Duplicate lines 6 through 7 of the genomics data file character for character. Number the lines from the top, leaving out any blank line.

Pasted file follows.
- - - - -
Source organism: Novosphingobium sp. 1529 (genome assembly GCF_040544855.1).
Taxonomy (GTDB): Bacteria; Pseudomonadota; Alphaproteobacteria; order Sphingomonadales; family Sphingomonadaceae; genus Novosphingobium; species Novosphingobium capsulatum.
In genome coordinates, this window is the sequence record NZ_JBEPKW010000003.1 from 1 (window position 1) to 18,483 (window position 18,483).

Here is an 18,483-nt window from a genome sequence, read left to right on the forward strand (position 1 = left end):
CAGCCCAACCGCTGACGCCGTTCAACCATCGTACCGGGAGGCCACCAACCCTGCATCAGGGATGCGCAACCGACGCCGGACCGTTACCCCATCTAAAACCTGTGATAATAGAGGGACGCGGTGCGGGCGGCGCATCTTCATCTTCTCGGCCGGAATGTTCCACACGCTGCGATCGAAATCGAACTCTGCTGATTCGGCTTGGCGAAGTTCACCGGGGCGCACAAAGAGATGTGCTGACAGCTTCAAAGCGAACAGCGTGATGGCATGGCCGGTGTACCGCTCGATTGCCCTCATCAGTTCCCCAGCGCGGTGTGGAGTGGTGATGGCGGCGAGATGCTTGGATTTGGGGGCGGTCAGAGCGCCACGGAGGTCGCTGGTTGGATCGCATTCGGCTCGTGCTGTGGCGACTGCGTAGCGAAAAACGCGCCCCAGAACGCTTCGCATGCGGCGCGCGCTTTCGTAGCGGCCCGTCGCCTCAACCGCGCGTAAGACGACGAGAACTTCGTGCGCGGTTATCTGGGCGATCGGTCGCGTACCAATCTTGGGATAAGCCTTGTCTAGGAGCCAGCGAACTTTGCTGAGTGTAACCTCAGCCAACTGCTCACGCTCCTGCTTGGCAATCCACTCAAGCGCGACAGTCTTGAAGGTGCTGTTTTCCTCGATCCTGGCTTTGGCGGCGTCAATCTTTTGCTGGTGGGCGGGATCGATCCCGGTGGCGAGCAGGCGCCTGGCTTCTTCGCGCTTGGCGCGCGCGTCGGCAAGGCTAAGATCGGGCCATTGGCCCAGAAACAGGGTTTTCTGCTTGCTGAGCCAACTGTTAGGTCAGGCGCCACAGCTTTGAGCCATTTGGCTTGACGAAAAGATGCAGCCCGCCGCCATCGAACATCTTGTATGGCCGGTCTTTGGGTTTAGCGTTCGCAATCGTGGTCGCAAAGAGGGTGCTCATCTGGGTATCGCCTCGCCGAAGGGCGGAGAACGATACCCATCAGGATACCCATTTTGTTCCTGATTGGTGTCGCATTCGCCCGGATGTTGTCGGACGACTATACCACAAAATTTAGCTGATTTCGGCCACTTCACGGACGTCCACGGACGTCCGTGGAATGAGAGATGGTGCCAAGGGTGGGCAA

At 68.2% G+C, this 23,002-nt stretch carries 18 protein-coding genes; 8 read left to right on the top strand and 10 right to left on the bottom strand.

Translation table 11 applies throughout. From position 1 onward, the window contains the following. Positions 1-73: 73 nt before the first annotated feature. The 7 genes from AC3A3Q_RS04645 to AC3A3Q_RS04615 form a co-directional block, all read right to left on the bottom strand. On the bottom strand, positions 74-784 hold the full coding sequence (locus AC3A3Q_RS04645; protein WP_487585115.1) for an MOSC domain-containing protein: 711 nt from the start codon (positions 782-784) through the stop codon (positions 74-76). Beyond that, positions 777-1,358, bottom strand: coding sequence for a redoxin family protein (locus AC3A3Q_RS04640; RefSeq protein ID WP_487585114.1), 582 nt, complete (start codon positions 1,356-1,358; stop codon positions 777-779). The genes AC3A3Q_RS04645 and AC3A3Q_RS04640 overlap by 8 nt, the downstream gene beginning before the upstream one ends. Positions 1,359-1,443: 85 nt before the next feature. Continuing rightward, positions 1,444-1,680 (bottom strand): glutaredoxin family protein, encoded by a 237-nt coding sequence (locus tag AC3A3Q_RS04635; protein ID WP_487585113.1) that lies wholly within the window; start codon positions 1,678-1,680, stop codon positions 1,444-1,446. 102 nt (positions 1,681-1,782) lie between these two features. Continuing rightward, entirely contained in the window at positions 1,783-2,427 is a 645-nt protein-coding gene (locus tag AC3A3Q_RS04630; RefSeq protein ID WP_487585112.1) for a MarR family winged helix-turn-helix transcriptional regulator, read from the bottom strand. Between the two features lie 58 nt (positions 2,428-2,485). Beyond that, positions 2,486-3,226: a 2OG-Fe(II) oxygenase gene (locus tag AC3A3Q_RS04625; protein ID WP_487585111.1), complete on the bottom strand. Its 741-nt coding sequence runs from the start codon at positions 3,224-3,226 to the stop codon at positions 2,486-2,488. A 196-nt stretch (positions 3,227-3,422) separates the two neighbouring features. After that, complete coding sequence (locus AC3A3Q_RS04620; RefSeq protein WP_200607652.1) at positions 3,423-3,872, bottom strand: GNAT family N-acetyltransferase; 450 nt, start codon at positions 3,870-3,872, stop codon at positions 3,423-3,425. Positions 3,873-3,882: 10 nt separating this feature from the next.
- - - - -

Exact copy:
At 68.2% G+C, this 23,002-nt stretch carries 18 protein-coding genes; 8 read left to right on the top strand and 10 right to left on the bottom strand.

Translation table 11 applies throughout. From position 1 onward, the window contains the following. Positions 1-73: 73 nt before the first annotated feature. The 7 genes from AC3A3Q_RS04645 to AC3A3Q_RS04615 form a co-directional block, all read right to left on the bottom strand. On the bottom strand, positions 74-784 hold the full coding sequence (locus AC3A3Q_RS04645; protein WP_487585115.1) for an MOSC domain-containing protein: 711 nt from the start codon (positions 782-784) through the stop codon (positions 74-76). Beyond that, positions 777-1,358, bottom strand: coding sequence for a redoxin family protein (locus AC3A3Q_RS04640; RefSeq protein ID WP_487585114.1), 582 nt, complete (start codon positions 1,356-1,358; stop codon positions 777-779). The genes AC3A3Q_RS04645 and AC3A3Q_RS04640 overlap by 8 nt, the downstream gene beginning before the upstream one ends. Positions 1,359-1,443: 85 nt before the next feature. Continuing rightward, positions 1,444-1,680 (bottom strand): glutaredoxin family protein, encoded by a 237-nt coding sequence (locus tag AC3A3Q_RS04635; protein ID WP_487585113.1) that lies wholly within the window; start codon positions 1,678-1,680, stop codon positions 1,444-1,446. 102 nt (positions 1,681-1,782) lie between these two features. Continuing rightward, entirely contained in the window at positions 1,783-2,427 is a 645-nt protein-coding gene (locus tag AC3A3Q_RS04630; RefSeq protein ID WP_487585112.1) for a MarR family winged helix-turn-helix transcriptional regulator, read from the bottom strand. Between the two features lie 58 nt (positions 2,428-2,485). Beyond that, positions 2,486-3,226: a 2OG-Fe(II) oxygenase gene (locus tag AC3A3Q_RS04625; protein ID WP_487585111.1), complete on the bottom strand. Its 741-nt coding sequence runs from the start codon at positions 3,224-3,226 to the stop codon at positions 2,486-2,488. A 196-nt stretch (positions 3,227-3,422) separates the two neighbouring features. After that, complete coding sequence (locus AC3A3Q_RS04620; RefSeq protein WP_200607652.1) at positions 3,423-3,872, bottom strand: GNAT family N-acetyltransferase; 450 nt, start codon at positions 3,870-3,872, stop codon at positions 3,423-3,425. Positions 3,873-3,882: 10 nt separating this feature from the next.